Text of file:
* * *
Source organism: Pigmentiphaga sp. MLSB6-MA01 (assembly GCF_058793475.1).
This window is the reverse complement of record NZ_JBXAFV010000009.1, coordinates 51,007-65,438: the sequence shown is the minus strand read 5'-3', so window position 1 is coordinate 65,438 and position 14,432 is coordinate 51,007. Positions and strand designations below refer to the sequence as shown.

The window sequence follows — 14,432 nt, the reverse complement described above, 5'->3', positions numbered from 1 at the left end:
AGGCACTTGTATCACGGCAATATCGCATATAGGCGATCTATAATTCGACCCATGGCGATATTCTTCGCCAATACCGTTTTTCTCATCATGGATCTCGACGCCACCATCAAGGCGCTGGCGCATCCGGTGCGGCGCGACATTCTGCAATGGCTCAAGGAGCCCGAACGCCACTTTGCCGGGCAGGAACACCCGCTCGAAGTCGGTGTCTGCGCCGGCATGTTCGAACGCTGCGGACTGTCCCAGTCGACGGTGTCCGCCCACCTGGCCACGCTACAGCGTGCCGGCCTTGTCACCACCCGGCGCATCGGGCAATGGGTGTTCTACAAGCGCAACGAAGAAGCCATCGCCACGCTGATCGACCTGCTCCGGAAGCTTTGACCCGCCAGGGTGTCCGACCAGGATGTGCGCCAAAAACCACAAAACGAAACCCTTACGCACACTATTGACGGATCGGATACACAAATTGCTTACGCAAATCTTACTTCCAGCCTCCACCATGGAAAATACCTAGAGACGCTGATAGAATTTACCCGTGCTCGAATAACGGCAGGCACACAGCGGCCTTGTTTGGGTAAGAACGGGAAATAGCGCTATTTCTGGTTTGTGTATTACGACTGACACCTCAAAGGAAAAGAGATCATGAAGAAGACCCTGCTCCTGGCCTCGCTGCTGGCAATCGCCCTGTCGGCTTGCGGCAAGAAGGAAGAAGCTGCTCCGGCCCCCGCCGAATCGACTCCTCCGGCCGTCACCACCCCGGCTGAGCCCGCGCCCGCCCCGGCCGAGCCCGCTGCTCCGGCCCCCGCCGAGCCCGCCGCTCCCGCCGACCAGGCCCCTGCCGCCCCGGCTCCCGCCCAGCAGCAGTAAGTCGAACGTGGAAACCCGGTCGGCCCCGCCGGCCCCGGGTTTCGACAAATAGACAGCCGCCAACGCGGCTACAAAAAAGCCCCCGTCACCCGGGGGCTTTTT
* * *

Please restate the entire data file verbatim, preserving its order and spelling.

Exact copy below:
Source organism: Pigmentiphaga sp. MLSB6-MA01 (assembly GCF_058793475.1).
This window is the reverse complement of record NZ_JBXAFV010000009.1, coordinates 51,007-65,438: the sequence shown is the minus strand read 5'-3', so window position 1 is coordinate 65,438 and position 14,432 is coordinate 51,007. Positions and strand designations below refer to the sequence as shown.

The window sequence follows — 14,432 nt, the reverse complement described above, 5'->3', positions numbered from 1 at the left end:
AGGCACTTGTATCACGGCAATATCGCATATAGGCGATCTATAATTCGACCCATGGCGATATTCTTCGCCAATACCGTTTTTCTCATCATGGATCTCGACGCCACCATCAAGGCGCTGGCGCATCCGGTGCGGCGCGACATTCTGCAATGGCTCAAGGAGCCCGAACGCCACTTTGCCGGGCAGGAACACCCGCTCGAAGTCGGTGTCTGCGCCGGCATGTTCGAACGCTGCGGACTGTCCCAGTCGACGGTGTCCGCCCACCTGGCCACGCTACAGCGTGCCGGCCTTGTCACCACCCGGCGCATCGGGCAATGGGTGTTCTACAAGCGCAACGAAGAAGCCATCGCCACGCTGATCGACCTGCTCCGGAAGCTTTGACCCGCCAGGGTGTCCGACCAGGATGTGCGCCAAAAACCACAAAACGAAACCCTTACGCACACTATTGACGGATCGGATACACAAATTGCTTACGCAAATCTTACTTCCAGCCTCCACCATGGAAAATACCTAGAGACGCTGATAGAATTTACCCGTGCTCGAATAACGGCAGGCACACAGCGGCCTTGTTTGGGTAAGAACGGGAAATAGCGCTATTTCTGGTTTGTGTATTACGACTGACACCTCAAAGGAAAAGAGATCATGAAGAAGACCCTGCTCCTGGCCTCGCTGCTGGCAATCGCCCTGTCGGCTTGCGGCAAGAAGGAAGAAGCTGCTCCGGCCCCCGCCGAATCGACTCCTCCGGCCGTCACCACCCCGGCTGAGCCCGCGCCCGCCCCGGCCGAGCCCGCTGCTCCGGCCCCCGCCGAGCCCGCCGCTCCCGCCGACCAGGCCCCTGCCGCCCCGGCTCCCGCCCAGCAGCAGTAAGTCGAACGTGGAAACCCGGTCGGCCCCGCCGGCCCCGGGTTTCGACAAATAGACAGCCGCCAACGCGGCTACAAAAAAGCCCCCGTCACCCGGGGGCTTTTT